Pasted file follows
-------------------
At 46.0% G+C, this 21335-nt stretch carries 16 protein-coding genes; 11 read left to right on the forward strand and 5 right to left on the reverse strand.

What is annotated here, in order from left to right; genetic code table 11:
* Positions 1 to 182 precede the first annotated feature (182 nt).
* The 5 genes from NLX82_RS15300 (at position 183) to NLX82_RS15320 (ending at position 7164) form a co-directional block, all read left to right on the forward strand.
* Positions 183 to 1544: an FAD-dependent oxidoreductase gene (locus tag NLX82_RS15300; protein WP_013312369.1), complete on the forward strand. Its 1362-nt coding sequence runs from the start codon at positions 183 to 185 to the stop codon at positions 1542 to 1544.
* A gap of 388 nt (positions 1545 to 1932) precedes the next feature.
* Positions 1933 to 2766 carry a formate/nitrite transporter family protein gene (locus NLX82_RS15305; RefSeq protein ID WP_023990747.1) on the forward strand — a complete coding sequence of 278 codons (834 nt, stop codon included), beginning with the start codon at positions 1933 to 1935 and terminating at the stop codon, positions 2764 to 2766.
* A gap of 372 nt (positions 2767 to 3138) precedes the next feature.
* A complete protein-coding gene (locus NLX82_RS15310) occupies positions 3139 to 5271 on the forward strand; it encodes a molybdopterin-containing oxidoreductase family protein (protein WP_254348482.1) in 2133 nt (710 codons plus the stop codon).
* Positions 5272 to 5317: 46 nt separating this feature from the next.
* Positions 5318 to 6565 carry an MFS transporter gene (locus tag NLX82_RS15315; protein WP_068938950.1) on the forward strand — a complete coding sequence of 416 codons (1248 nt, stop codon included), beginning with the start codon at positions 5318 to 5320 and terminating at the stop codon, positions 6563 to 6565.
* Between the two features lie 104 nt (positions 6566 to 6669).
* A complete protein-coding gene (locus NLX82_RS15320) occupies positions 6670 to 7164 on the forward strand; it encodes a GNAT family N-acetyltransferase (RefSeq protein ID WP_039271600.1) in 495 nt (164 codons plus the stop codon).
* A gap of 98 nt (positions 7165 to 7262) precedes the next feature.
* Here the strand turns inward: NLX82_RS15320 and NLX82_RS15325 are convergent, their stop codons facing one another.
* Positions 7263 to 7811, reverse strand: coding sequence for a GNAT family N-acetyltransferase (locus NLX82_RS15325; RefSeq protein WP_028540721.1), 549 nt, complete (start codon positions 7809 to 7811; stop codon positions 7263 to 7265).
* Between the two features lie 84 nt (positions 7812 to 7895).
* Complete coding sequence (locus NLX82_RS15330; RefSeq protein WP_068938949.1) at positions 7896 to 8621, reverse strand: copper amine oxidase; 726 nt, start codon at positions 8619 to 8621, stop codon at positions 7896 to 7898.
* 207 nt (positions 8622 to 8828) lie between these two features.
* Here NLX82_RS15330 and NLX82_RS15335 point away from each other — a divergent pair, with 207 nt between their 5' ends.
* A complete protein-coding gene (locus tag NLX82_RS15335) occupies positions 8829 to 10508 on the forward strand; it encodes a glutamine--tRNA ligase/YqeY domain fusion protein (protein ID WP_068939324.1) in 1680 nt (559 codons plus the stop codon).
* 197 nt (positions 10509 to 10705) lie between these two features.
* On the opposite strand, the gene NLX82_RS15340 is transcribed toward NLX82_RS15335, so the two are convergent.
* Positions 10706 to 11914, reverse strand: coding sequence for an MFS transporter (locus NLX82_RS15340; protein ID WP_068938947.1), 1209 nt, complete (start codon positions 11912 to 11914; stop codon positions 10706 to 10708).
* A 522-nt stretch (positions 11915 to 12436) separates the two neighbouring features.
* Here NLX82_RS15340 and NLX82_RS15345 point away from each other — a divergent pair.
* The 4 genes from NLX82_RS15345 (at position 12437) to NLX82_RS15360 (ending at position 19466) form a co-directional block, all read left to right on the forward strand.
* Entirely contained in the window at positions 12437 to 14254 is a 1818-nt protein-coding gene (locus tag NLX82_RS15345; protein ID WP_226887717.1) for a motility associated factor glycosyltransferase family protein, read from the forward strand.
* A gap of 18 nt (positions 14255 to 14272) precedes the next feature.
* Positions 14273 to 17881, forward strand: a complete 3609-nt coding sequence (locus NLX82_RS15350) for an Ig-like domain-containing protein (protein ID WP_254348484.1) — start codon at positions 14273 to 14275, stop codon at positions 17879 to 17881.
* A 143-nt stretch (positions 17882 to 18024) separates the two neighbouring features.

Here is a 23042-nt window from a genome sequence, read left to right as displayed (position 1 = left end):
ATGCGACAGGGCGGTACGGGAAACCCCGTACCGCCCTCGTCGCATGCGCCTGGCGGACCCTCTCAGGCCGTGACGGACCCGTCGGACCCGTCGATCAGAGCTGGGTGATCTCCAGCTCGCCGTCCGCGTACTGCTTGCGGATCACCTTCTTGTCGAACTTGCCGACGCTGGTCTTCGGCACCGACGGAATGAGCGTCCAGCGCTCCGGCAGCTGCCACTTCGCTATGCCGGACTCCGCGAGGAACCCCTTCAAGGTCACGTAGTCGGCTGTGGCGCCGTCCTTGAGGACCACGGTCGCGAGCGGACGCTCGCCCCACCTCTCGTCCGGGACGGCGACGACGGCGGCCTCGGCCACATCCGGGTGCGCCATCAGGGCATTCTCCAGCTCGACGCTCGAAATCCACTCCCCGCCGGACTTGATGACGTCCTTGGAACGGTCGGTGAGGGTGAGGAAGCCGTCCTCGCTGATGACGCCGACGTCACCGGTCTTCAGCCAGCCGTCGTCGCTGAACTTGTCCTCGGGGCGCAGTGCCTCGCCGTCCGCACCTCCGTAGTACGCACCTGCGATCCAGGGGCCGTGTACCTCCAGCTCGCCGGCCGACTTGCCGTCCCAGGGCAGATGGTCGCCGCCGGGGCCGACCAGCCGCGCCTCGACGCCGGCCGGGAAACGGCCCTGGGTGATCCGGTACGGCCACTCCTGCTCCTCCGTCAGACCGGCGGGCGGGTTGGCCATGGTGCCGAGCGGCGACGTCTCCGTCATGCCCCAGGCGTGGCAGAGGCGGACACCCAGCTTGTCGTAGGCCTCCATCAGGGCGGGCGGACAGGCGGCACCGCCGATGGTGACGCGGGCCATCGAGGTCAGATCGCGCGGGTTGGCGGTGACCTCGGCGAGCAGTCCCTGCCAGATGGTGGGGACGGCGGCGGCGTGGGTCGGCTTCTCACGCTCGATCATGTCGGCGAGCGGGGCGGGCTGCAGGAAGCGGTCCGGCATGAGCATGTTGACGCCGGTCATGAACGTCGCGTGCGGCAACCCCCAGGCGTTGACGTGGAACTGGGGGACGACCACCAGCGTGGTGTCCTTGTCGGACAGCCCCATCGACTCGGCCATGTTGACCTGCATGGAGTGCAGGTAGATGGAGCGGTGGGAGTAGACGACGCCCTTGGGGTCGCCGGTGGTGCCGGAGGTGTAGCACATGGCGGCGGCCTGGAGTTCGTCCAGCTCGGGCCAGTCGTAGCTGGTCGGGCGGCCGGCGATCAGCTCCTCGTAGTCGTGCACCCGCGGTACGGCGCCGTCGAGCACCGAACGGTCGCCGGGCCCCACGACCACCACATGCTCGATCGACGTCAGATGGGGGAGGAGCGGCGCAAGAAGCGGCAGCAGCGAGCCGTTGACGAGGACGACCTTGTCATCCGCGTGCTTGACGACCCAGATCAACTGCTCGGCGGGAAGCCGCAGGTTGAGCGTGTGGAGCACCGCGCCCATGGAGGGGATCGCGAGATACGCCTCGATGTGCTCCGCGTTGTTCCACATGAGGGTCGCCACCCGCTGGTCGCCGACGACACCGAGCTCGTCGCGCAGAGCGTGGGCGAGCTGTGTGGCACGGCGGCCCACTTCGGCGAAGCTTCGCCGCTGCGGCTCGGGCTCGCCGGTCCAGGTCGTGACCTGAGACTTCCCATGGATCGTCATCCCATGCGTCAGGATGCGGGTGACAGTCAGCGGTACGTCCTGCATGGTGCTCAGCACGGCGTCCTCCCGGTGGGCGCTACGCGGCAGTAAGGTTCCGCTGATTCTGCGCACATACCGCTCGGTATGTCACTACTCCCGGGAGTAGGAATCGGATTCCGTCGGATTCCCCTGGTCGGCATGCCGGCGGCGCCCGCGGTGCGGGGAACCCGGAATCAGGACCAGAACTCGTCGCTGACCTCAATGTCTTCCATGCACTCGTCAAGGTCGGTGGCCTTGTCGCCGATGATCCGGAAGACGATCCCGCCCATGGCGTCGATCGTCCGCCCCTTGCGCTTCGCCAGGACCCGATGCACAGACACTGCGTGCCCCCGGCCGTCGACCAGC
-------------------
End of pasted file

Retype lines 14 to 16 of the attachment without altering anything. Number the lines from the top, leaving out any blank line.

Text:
* A gap of 98 nt (positions 7165 to 7262) precedes the next feature.
* Here the strand turns inward: NLX82_RS15320 and NLX82_RS15325 are convergent, their stop codons facing one another.
* Positions 7263 to 7811, reverse strand: coding sequence for a GNAT family N-acetyltransferase (locus NLX82_RS15325; RefSeq protein WP_028540721.1), 549 nt, complete (start codon positions 7809 to 7811; stop codon positions 7263 to 7265).